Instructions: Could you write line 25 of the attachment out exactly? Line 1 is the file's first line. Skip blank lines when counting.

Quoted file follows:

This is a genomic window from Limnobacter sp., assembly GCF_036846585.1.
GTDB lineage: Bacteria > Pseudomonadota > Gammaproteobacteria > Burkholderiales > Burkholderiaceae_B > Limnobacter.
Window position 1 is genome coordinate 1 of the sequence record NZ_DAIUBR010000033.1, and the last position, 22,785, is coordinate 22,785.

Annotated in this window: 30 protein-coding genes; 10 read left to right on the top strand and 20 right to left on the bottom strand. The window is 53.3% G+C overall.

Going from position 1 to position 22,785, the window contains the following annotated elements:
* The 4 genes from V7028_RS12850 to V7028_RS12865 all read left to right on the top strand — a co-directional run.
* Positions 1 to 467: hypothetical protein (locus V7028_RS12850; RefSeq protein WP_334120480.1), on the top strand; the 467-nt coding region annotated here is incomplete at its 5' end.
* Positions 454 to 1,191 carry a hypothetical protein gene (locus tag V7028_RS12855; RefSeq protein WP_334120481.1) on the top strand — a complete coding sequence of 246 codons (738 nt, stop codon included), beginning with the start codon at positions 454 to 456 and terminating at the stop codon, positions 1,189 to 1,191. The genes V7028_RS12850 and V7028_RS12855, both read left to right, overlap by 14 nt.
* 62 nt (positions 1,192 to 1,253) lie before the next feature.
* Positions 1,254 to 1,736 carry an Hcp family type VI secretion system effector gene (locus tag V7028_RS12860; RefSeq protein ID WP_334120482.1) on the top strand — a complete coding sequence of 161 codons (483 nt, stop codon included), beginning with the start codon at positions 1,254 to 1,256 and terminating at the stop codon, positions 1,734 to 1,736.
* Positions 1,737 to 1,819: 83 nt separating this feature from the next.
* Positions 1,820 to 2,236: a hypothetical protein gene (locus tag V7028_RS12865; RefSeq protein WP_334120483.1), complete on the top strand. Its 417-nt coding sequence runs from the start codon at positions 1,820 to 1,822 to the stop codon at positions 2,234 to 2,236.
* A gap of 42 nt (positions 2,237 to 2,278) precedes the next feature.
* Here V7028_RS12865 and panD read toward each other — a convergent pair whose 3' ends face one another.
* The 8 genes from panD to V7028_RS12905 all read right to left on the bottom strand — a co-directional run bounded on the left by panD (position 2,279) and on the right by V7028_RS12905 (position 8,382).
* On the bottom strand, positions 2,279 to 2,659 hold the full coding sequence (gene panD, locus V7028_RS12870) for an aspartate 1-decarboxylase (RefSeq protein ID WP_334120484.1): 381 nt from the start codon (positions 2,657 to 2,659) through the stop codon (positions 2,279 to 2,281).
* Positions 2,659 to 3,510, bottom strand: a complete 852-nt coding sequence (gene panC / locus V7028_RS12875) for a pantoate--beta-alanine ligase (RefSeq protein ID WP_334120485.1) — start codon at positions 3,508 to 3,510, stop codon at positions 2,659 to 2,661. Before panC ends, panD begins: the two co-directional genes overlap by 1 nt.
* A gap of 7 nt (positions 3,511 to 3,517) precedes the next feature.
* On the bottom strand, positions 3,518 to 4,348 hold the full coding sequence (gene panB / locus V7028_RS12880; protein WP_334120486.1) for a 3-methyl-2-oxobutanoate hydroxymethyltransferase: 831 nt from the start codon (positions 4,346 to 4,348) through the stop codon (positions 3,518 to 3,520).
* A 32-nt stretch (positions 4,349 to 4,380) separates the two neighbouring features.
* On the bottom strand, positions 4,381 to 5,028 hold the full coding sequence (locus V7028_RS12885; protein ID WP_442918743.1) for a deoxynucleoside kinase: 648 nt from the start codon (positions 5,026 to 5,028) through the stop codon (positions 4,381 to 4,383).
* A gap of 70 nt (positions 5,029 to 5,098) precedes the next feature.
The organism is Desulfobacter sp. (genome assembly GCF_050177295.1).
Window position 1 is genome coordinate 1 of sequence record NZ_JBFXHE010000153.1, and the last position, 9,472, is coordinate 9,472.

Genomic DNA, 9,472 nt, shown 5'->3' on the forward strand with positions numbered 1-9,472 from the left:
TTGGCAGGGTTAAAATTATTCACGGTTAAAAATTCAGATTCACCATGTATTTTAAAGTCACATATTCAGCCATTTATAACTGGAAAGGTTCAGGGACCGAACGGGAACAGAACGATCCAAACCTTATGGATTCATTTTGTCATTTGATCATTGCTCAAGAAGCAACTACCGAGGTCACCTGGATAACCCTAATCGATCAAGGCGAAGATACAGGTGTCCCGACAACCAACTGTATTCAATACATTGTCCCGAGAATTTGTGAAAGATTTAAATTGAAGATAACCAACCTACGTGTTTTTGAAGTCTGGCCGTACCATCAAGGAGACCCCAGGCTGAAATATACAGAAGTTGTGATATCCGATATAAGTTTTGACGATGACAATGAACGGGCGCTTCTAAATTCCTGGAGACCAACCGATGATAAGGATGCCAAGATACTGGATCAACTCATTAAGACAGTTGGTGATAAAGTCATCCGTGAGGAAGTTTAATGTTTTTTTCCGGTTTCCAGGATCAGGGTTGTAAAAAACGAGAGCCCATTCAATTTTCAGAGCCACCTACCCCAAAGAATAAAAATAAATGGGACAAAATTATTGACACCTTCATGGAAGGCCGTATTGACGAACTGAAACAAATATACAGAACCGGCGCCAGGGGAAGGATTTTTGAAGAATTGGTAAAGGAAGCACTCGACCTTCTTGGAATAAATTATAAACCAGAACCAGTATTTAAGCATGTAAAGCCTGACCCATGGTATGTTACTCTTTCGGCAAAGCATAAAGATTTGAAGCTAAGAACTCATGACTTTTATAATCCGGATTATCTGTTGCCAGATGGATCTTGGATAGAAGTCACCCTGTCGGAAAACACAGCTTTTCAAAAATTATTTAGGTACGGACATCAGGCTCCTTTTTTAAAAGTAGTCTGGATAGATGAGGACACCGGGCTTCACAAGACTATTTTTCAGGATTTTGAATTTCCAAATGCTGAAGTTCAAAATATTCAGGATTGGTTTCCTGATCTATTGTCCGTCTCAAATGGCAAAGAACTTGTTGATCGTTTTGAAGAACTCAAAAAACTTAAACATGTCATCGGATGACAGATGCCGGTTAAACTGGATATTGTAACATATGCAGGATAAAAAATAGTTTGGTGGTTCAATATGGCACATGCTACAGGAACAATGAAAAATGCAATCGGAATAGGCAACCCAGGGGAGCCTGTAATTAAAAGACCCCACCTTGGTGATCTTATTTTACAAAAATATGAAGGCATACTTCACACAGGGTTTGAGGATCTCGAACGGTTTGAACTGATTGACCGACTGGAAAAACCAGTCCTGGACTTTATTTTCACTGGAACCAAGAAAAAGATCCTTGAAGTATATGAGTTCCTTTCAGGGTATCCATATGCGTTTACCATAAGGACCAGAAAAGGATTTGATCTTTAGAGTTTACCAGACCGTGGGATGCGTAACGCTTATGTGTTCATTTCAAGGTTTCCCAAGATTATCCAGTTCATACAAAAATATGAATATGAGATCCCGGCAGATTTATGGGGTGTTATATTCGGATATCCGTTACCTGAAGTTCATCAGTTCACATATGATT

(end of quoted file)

Genomic DNA, 9,472 nt, shown 5'->3' on the forward strand with positions numbered 1-9,472 from the left: